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New road rules, fines coming into effect

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Stiffer fines for driving offences will come into effect tomorrow.

Changes include tougher penalties for distracted driving, new rules to protect cyclists, and measures to ensure the safety of tow truck drivers and children riding school buses.

Distracted driving

The penalty for distracted driving will be $490 (including victim fine surcharge and court costs) and three demerit points.

The current fine is $60-$500.

Novice drivers will see a minimum 30-day suspension if caught driving distracted.

A novice driver is defined as one with a G1, G2, M1, M2, M2-L or M2-M licence.

Bike safety

The penalty for the “dooring” of cyclists or vehicles will be $365 and three demerit points.

The current fine is $60-$500.

Motorists must leave a one-metre distance when passing cyclists or face a $110 fine and two demerit points.

The penalty increases to a $180 fine and two demerit points for failing to leave a one-metre distance when passing cyclists in a community safety zone.

Meanwhile, the penalty for improper lighting on a bicycle will be $110; this is up from the current penalty of $20.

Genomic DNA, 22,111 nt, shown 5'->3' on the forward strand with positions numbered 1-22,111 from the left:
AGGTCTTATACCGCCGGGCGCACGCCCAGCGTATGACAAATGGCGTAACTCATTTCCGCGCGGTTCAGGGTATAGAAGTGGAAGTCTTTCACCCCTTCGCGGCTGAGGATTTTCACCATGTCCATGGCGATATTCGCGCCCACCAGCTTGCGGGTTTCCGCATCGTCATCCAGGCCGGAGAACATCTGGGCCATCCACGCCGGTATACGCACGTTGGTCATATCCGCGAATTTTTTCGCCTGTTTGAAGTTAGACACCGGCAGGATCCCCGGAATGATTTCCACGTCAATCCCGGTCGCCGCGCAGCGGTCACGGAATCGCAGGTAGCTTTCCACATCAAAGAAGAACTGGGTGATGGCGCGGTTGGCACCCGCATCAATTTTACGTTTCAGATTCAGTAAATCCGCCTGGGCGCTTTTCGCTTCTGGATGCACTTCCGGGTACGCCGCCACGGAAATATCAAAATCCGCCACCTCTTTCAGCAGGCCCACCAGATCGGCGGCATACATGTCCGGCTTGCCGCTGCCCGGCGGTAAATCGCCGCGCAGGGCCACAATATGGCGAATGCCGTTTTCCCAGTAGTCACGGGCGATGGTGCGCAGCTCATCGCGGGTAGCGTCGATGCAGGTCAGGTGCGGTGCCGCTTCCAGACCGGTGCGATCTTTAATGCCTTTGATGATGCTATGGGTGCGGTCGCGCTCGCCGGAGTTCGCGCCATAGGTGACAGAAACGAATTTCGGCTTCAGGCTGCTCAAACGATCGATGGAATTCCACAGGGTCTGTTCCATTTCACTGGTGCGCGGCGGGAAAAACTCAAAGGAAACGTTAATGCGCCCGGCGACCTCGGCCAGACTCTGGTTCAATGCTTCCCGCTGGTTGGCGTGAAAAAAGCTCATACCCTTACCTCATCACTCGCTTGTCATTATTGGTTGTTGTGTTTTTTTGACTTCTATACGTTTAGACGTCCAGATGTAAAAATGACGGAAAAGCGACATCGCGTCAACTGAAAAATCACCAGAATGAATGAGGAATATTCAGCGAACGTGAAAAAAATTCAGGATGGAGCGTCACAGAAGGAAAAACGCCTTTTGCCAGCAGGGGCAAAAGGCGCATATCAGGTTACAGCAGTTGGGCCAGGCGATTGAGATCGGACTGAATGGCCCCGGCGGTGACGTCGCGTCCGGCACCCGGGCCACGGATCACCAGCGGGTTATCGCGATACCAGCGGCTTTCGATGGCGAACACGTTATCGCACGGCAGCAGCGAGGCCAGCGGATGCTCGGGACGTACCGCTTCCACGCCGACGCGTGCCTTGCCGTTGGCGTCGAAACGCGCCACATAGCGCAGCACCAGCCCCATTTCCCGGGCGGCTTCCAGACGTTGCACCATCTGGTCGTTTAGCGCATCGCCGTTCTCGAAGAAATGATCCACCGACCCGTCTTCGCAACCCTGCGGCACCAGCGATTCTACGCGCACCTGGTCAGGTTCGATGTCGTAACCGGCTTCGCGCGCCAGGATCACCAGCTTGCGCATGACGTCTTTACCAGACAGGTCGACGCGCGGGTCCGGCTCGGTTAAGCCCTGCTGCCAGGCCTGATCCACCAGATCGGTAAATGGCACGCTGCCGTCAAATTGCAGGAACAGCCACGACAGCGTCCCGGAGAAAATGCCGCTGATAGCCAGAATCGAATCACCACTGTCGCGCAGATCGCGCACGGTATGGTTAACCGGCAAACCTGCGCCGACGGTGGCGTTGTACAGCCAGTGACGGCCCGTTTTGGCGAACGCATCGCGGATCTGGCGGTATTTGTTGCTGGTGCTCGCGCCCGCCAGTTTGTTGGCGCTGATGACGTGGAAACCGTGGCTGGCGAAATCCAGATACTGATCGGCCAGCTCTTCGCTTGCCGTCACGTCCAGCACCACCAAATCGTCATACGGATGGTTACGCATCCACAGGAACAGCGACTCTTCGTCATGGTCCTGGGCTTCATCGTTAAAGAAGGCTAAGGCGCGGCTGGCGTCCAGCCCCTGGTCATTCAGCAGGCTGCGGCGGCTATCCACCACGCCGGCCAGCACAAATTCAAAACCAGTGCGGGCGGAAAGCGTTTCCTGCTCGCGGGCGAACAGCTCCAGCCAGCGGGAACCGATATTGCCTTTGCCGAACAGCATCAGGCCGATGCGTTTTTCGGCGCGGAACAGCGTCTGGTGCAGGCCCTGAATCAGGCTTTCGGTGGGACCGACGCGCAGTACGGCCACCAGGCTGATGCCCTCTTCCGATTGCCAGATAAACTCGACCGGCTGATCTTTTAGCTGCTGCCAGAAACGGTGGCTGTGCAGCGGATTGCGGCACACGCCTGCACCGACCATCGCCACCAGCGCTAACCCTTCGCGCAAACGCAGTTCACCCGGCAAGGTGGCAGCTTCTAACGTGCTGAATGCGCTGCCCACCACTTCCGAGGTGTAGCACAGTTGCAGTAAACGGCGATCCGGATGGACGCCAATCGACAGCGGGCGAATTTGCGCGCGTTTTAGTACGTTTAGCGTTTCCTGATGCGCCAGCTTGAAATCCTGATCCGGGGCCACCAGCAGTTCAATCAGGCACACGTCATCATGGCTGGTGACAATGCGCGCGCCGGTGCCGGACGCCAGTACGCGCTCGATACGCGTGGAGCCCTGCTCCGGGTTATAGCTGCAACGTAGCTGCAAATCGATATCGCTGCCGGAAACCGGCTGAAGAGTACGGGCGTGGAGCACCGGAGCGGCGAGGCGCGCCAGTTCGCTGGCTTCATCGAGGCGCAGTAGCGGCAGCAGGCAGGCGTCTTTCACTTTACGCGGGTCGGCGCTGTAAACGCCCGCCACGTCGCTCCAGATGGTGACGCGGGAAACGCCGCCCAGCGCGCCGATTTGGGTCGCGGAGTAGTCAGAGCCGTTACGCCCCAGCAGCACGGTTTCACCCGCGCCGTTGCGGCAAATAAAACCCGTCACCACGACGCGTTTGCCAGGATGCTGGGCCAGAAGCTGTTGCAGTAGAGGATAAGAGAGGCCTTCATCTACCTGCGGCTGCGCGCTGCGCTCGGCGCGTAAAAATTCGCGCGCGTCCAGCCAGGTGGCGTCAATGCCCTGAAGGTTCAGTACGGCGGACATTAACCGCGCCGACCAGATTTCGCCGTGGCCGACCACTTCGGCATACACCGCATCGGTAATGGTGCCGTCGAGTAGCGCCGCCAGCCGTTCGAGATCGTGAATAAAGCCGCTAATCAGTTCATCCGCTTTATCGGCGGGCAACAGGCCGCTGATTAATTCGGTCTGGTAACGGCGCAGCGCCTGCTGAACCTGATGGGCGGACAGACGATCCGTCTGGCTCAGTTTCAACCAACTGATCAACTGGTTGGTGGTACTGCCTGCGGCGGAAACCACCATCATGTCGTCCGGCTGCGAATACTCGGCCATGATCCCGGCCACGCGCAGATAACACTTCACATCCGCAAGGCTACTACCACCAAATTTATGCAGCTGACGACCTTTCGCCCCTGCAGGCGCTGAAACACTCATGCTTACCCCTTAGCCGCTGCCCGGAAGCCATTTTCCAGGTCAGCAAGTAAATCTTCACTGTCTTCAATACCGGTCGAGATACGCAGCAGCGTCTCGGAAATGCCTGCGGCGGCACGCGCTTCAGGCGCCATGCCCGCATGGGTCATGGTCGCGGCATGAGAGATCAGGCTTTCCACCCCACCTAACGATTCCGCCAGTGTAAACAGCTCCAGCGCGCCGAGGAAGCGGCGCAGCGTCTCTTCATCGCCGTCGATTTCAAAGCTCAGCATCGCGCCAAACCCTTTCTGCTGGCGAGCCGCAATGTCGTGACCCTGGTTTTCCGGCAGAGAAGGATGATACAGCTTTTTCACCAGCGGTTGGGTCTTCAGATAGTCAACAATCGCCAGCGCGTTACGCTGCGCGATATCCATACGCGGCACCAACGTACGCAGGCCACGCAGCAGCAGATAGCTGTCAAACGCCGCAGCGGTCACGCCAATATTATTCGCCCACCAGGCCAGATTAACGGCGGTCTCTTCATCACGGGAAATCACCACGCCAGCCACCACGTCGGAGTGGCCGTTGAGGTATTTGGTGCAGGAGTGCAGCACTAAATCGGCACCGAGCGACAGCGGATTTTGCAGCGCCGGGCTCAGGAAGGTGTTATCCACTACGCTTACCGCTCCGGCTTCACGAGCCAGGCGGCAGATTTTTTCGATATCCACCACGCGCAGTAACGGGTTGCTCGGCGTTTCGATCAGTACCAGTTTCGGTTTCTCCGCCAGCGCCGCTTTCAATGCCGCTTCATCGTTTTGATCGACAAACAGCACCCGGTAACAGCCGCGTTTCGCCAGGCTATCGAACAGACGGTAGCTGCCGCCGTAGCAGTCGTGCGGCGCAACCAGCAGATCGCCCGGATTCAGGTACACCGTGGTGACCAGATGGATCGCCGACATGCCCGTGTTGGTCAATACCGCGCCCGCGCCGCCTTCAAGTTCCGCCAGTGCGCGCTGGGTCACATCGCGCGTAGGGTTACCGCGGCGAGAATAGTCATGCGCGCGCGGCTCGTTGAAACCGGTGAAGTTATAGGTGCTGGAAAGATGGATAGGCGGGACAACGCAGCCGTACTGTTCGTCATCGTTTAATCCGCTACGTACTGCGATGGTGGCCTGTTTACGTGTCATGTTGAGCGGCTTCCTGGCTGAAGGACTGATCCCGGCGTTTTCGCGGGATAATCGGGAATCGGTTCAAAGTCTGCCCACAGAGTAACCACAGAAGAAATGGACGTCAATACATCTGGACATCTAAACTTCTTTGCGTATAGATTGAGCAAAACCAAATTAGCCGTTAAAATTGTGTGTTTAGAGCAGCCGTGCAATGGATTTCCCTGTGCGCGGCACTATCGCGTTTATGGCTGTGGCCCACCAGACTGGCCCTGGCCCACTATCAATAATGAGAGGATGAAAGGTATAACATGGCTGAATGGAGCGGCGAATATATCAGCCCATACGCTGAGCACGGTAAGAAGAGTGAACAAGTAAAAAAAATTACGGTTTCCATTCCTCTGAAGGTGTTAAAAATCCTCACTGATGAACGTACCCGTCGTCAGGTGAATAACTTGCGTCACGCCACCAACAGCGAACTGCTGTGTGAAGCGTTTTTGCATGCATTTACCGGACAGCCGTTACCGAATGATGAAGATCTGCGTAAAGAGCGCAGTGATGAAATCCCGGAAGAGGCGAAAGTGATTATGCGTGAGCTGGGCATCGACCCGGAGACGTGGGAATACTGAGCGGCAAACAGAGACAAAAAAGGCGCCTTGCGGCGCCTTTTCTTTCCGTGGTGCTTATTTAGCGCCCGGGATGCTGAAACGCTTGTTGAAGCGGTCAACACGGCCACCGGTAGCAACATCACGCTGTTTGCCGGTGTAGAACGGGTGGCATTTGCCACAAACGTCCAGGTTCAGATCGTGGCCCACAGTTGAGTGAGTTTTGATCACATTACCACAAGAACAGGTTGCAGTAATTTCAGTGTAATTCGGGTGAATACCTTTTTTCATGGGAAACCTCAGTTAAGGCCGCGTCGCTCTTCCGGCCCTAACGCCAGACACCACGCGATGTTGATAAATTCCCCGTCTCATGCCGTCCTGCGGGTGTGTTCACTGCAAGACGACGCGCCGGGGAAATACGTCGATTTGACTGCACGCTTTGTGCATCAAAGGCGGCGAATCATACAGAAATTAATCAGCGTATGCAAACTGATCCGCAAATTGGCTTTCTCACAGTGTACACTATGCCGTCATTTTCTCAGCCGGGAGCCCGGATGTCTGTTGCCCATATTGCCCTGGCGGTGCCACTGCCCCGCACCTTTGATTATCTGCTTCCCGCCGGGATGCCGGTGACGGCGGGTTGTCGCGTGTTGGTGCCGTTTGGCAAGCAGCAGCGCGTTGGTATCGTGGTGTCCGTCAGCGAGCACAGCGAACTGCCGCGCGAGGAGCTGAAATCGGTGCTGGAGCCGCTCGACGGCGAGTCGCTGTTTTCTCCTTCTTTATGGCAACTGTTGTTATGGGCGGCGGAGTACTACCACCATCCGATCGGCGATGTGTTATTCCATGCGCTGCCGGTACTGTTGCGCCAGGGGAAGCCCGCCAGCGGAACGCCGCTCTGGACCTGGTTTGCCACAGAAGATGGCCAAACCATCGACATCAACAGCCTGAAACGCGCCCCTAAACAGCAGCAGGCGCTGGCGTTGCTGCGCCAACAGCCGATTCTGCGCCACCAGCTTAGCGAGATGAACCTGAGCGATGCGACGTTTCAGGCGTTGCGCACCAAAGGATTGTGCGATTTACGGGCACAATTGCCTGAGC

A bike must have a white front light and a red rear light or reflector if you ride between a half-hour before sunset and half-hour after sunrise, and white reflective tape on the front forks and red reflective tape on rear forks.

Emergency vehicles

Motorists also must remember to slow down, move over for emergency vehicles stopped at roadside to assist other motorists.

This requirement will now apply to tow trucks stopped at roadside.

Violators will be fined $490.

School buses will be more recognizible—they will now be the only buses permitted to be chrome yellow.

More changes are on the way in 2016.

Effective Jan. 1, 2016, drivers must yield the whole roadway to pedestrians at school crossings and pedestrian crossovers.

By next spring, municipalities will have enhanced ability to charge out-of-province individuals caught by red light cameras.

By fall 2016, there will be new penalties for drug-impaired driving that mirror penalties for alcohol-impaired driving.

The province also will extending remedial measures and ignition interlock requirements to any accumulation of alcohol/drug impaired driving under the Highway Traffic Act.

By spring 2017, there will be an expansion of licence plate denial for drivers who do not pay Provincial Offences Act fines for offences such as speeding, improper lane changes, illegal turns, driving without insurance and careless driving.

The province also will extend the Reduced Suspension with Ignition Interlock Conduct Review Program to repeat offenders.

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